June 27th lava flow remains active
The June 27th lava flow remains active, with no significant advancement of the flow front since Friday, Oct 17. The flow is active along the northern boundary of Kaohe Homesteads subdivision, with brush fires along the flow margins creating thick plumes of smoke. The flow front today was 1.1 km (0.7 miles) from the closest point on Apaʻa St., as measured along a straight line. Although there has been little net advancement of the flow front over the past week, breakouts persist behind the flow front.
A comparison of a normal photograph of the flow front with a thermal image. Although the leading edge of the flow has advanced only a slight amount over the past week (about 100 m, or 110 yards), active portions behind the flow front have moved at a faster rate. Surface flows along the southern margin of the flow have advanced 575 m (630 yards) over the past week, and are now close to the leading edge of the flow. The thermal image shows that other breakouts are scattered behind the flow front.
Left: Upslope from the flow front, several breakouts are active around the crack system. These surface flows (marked by the smoke plumes) have filled in a ground crack that is immediately north of another crack. The southern crack, marked by the white dotted line, is the main crack that lava is traveling along below the surface. The lava is moving deep within this crack over a span of about 1.5 km (nearly one mile), before it surfaces at a pad of lava visible at the bottom of the photograph. Right: Puʻu ʻŌʻō Crater remains filled with thick fume, but recent views with the naked eye and thermal camera confirm that little change has occurred in the crater over recent weeks. The fume masks a handful of small incandescent openings on the crater floor.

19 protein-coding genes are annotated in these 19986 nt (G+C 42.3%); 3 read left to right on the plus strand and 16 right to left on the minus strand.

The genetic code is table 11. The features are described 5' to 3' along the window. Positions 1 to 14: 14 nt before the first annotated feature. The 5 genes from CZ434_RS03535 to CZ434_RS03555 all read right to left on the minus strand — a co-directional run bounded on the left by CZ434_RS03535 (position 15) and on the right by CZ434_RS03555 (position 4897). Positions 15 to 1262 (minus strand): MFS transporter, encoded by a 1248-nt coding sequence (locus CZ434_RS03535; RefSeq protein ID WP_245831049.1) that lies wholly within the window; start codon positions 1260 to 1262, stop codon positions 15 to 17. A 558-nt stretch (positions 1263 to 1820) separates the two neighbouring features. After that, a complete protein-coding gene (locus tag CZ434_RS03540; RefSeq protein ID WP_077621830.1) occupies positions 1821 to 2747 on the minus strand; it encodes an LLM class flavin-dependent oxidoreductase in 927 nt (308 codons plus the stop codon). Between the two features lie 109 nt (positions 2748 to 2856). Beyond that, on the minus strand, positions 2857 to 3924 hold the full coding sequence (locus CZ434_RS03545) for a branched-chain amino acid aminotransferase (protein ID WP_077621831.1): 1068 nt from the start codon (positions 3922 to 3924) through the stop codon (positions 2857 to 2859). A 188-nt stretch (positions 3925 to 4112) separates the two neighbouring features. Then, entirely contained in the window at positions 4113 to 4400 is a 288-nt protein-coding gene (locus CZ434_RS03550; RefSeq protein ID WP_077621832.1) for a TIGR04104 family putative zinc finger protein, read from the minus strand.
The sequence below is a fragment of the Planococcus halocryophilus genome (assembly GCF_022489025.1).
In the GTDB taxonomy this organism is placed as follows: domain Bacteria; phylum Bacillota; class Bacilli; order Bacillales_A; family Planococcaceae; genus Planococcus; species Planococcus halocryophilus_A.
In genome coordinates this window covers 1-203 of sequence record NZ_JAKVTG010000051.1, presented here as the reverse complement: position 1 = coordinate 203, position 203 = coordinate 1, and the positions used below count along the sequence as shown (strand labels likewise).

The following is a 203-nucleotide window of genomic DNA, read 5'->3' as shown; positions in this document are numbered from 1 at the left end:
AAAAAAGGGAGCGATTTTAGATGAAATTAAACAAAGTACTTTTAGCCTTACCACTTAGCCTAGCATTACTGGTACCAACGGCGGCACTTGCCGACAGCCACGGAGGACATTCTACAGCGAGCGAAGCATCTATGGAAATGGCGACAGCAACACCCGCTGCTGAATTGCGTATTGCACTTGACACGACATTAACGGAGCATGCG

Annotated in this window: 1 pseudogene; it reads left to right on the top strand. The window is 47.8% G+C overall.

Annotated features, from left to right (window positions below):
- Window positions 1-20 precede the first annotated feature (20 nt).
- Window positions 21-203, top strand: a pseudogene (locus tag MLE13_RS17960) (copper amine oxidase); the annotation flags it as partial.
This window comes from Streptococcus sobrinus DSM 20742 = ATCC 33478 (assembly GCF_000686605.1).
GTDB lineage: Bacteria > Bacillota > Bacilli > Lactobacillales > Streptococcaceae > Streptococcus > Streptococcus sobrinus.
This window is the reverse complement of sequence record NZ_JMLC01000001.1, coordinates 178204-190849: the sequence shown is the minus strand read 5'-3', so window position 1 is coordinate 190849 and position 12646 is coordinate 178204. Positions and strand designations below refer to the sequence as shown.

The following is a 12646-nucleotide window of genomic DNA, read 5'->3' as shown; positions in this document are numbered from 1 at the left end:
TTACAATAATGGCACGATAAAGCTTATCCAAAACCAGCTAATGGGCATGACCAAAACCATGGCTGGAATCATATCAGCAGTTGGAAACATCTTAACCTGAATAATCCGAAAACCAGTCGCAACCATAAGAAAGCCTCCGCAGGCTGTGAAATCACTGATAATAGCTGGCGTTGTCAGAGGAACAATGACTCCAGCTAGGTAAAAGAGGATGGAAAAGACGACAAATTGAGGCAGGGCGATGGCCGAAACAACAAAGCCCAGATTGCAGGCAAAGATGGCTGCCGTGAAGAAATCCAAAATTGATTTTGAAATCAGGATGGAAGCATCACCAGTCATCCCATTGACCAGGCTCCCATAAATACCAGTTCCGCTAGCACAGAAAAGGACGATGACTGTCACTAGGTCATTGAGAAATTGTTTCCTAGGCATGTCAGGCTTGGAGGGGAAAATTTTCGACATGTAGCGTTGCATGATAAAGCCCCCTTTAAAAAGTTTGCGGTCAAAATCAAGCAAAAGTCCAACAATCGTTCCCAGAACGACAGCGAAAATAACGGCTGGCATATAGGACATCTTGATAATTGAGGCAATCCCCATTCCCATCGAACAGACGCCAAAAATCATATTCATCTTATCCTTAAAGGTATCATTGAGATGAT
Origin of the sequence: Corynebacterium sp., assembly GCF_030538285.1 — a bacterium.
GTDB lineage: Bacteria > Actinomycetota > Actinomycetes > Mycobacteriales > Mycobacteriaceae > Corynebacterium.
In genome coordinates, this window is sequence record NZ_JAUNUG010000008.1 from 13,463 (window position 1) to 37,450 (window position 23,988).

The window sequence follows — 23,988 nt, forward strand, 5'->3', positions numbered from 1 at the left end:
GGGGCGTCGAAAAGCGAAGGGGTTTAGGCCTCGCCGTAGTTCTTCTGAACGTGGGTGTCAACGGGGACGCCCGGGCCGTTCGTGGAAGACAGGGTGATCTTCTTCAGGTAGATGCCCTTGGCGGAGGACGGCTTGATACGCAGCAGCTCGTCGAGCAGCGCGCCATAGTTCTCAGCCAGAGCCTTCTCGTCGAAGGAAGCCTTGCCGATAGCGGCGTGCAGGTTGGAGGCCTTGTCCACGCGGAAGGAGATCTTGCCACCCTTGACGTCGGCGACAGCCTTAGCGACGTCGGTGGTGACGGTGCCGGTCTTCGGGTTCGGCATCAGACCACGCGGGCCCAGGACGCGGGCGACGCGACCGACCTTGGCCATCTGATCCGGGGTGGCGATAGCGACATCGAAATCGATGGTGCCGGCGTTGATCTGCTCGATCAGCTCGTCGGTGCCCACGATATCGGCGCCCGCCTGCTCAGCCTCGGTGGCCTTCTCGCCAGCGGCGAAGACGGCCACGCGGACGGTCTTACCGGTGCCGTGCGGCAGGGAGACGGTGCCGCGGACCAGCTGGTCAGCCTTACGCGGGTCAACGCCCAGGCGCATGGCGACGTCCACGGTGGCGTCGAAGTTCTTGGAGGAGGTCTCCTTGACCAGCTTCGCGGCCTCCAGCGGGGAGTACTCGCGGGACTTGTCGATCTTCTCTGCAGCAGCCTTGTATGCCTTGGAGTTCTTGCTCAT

Small explosion of spatter from the lava lake in Halemaʻumaʻu Crater
Left: A collapse of rock from the wall of Halemaʻumaʻu Crater occurred yesterday (Sunday, October 19) around 1:15 am, with rocks impacting the lake and triggering an explosion of spatter. The scar left by this collapse is visible as the light-colored area marked in the photo. The spatter fell around the Halemaʻumaʻu Overlook, which is within an area closed to the public due to hazards like this. For scale, the lava lake is about 160 m (175 yards) wide from this angle. Right: This Quicktime movie shows the small explosion of spatter that occurred at Halemaʻumaʻu on Sunday, October 19. Spatter landed around the Halemaʻumaʻu Overlook (closed to the public).